New York

John Walker

Trying to understand my expectations of art. Anticipation before going to see John Walker’s “Projects.” I remember being impressed by his chalk drawings shown about two years ago in London. Yes, there is another in his current exhibit. A blackboard painted on the wall and dusted with white chalk which accumulates in varying densities on the surface. The image a negative, hieroglyphic in design, presumably created by pulling off tape to trace lines in the original surface after the chalk has settled. The lines look definitive, bold in their straight-edged blackness against the powdery haze of the surface. And yet one senses their temporality. A temptation to blow on the chalk to see if they might not disappear. But there it ends. What more do I want? Is it an illusion that the earlier drawings seemed more integral to their medium? The way in which one uses a blackboard. Marking and erasing as an ongoing process. Thoughts emerging, approaching clarification, only to be wiped away and begun again. At times a sweeping gesture, the rush of spontaneity. At times more tentative, hesitant to declare. But perhaps my memory is faulty. For here Walker’s drawing seems static, rigidified into convention despite the known fragility of the chalk. Is it only the medium which takes it out of tradition?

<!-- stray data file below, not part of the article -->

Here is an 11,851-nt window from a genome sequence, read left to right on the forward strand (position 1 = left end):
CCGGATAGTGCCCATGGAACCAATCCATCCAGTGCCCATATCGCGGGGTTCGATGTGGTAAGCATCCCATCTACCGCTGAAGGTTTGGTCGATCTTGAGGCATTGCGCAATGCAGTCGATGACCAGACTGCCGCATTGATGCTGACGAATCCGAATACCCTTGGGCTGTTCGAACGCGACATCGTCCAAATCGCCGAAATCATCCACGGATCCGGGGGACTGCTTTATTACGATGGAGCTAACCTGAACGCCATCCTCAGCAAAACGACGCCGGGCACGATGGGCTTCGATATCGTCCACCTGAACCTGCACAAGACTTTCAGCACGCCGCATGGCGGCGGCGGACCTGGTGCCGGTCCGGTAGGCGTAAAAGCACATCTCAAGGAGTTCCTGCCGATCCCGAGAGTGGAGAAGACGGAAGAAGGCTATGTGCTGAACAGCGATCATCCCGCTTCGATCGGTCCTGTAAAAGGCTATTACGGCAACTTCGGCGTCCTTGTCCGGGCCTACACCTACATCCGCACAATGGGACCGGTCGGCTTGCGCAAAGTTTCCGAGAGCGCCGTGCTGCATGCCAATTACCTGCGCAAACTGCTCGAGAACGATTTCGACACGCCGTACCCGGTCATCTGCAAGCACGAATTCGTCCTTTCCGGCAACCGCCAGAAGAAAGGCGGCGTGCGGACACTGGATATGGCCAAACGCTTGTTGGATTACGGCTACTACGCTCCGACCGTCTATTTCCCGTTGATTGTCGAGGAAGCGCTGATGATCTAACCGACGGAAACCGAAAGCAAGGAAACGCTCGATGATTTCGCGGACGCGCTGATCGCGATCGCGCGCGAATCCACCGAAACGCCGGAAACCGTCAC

In another room there are 12 lithographs, each made from several plates in varying tonalities of gray. The markings simulate chalk drawings—swirls and punctuations of the eraser. But the end product is stabilized, defined as a print. And maybe because the imagery here is permanent, I think about painting. Is chalk merely a substitute for paint brushed and scraped in an Abstract Expressionist manner? To what extent does a different material become just a device for restating tried ideas? And at what point does it add to those ideas, expanding into possibility? Questions, not answers.

Susan Heinemann